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Movie Review: Never Leave Alive (2017)

Posted on the 13 March 2018 by Joe Martin @SexAndBloodShow
Never Leave Alive (2017) - USA - Action - Not Rated (PG13)Directed by Steven LaMorteWritten by J. Amanda SabaterStarring John Hennigan, Michelle Taylor, Eric Etebari, Joseph Gatt, J. Michael Evans, Alistair McKenzie
Movie Review: Never Leave Alive (2017)Despite a good cast, they can't rescue this script lost on Gilligan's Island.
Rick Rainsford is an international celebrity, of sorts. He is a big game hunter who gets his face on big magazine covers, and often gets his foot stuck in his mouth while using it as a vodka chaser. While on a cruise with a close friend the ship is bombed even worse than Rick resulting in him and a reluctant female companion being stranded on a remote island only inhabited by two strange Russian men. Rick finds himself not being the great hunter this time, but rather the game being hunted.
If the setup in the plot summary I have laid out does not spell out The Most Dangerous Game, perhaps the production company that made this calling themselves The Most Dangerous Game or even the poster invoking those very same words will tell you exactly what this story is; the umpteenth hundredth remaking of The Most Dangerous Game.
Another wrestler I'm not familiar with, being not a fan of the sport, John Hennigan does succeed in bringing a charismatic presence to the screen. What most works for this film is the cast. It probably doesn't hurt that it's a small cast. And also interesting in Hennigan's role is that despite being a wrestler, unlike the usual wrestler becomes movie star transition, his role does not depend on his physical prowess nor is his character a powerhouse in confrontations.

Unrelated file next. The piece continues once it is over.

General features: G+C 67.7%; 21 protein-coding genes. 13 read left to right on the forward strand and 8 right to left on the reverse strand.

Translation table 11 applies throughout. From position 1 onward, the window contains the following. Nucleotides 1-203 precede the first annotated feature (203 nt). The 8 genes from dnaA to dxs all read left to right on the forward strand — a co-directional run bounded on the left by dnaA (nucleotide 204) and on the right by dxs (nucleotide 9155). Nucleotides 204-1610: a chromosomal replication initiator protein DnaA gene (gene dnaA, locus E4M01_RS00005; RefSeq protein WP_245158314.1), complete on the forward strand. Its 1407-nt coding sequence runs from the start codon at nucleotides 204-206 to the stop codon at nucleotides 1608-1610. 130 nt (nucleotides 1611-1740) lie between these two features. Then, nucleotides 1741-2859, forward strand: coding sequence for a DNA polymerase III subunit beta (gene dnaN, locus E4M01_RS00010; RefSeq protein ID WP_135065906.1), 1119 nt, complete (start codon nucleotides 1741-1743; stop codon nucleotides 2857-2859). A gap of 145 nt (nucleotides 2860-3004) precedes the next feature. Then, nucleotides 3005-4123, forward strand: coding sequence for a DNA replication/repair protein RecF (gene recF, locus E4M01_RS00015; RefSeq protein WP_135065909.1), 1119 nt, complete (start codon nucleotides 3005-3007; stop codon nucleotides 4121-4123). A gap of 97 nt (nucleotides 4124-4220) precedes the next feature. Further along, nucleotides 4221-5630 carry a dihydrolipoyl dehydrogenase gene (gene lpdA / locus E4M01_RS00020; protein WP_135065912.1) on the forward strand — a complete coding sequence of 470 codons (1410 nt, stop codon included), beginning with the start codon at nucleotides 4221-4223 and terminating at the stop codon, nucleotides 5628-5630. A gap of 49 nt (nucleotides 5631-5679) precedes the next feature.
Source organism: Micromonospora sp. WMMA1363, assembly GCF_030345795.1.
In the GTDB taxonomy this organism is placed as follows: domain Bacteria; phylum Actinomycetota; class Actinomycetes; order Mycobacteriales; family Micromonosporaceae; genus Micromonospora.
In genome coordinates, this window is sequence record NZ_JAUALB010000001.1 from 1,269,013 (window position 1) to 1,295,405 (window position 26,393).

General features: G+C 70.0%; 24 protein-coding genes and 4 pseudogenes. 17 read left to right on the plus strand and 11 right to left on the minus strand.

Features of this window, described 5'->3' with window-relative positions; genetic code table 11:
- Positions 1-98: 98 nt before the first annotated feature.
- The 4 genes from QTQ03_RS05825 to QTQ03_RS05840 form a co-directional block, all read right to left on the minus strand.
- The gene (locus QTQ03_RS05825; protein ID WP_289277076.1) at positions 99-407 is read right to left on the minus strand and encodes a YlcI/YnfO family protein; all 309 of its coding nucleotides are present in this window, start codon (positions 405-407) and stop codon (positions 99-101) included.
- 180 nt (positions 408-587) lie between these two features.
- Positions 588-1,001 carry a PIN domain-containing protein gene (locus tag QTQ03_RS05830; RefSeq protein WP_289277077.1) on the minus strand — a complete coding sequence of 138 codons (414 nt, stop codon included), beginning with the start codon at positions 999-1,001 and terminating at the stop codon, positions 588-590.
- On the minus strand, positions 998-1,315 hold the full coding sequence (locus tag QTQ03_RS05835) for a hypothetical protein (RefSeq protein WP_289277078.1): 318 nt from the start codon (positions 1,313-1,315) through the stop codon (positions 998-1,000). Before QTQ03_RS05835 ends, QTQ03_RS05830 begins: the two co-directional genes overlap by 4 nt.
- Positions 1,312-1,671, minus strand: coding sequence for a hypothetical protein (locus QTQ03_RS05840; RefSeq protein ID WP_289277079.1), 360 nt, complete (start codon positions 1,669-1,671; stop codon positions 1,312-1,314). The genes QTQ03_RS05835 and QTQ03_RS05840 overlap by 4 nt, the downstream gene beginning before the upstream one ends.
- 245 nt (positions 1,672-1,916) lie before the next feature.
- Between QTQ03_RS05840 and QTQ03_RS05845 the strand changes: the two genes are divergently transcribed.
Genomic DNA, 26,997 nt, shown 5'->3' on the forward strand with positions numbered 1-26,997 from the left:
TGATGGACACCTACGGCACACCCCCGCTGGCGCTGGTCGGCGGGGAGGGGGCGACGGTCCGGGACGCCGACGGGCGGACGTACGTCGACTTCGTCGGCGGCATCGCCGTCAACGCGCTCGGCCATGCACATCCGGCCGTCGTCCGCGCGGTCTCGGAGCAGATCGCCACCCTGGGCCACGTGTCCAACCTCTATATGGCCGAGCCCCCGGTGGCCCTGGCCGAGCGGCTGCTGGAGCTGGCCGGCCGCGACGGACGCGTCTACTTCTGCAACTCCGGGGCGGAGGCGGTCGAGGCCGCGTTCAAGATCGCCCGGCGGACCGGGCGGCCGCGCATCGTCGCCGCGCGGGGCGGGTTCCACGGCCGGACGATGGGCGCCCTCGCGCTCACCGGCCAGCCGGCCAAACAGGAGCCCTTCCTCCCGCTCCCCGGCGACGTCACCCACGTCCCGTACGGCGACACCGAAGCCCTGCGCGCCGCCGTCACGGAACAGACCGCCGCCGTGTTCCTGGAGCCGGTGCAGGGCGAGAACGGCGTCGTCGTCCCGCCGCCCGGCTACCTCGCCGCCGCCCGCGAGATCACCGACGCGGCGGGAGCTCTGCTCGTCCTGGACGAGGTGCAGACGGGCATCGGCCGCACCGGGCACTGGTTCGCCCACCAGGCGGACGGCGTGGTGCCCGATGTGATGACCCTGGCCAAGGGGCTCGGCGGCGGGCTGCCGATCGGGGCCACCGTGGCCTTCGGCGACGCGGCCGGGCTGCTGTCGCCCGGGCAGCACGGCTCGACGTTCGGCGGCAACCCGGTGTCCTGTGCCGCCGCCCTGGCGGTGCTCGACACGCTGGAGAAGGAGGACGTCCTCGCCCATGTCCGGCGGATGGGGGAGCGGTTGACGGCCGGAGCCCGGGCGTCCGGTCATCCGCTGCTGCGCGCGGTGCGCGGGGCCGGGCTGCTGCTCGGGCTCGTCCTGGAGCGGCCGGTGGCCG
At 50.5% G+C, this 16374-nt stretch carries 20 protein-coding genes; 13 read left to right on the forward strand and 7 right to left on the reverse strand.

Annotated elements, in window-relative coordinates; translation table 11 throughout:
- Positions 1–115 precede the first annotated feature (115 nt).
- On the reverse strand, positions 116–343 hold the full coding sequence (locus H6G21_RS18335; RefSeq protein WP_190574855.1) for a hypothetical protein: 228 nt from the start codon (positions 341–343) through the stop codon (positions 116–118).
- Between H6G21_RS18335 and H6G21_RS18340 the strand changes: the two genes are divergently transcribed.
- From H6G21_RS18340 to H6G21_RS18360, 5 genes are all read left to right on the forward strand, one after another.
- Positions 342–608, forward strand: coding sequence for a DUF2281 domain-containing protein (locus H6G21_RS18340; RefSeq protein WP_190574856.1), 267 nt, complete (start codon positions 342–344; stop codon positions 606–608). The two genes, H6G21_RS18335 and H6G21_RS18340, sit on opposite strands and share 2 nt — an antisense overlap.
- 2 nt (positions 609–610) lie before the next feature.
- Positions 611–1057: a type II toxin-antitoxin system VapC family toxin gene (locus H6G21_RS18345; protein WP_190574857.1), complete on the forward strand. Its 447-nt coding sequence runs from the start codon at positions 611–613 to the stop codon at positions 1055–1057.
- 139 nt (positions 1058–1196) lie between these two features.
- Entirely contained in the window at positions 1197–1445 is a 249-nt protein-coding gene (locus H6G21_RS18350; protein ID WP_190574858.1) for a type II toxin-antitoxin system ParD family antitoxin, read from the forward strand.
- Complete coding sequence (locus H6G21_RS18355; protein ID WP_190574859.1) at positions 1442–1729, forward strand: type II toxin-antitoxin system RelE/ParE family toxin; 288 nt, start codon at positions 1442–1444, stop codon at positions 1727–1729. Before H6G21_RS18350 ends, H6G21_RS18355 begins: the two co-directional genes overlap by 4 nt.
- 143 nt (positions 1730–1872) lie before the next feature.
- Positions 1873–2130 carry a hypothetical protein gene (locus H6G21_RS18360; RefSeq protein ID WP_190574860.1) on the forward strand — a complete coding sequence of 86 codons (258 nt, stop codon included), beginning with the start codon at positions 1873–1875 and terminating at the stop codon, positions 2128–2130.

Despite Hennigan's and the rest of the cast's success in their roles, especially Eric Etebari as an obsessed villain, what does not work for this film is the script becomes as lost as our wayward castaways. The idea of playing off the charismatic and awkward pairing of Hennigan and Michelle Taylor as frictional survivors is understandable and the two of them do a fine job at that, but the script lingers on this and paints our pair as noisy, clumsy and accident prone and makes one wonder how in the hell they could have survived the suburbs let alone a tropical island.
The production is a mixed bag from very good to lame. Story elements and contraptions straight out of Gilligan's Island do not help it with its lingering script to boot. This may strike someone as humorous but the story is not played for humor even if our castaways at times are. The contrast between the villain playing it straight and Burns and Allen castaways remind me more of the Gilligan's Island episode where Rory Calhoun plays a strictly serious big game hunter hunting Gilligan than The Most Dangerous Game.
The script and production bring this down to 2 Fingers for me. The cast gives it a boost. Not enough for me to recommend the film, but enough to say it might be worthwhile viewing just for the cast.
My Rating: 2 Fingers Plus; that's 5 out of 10 for IMDbers.

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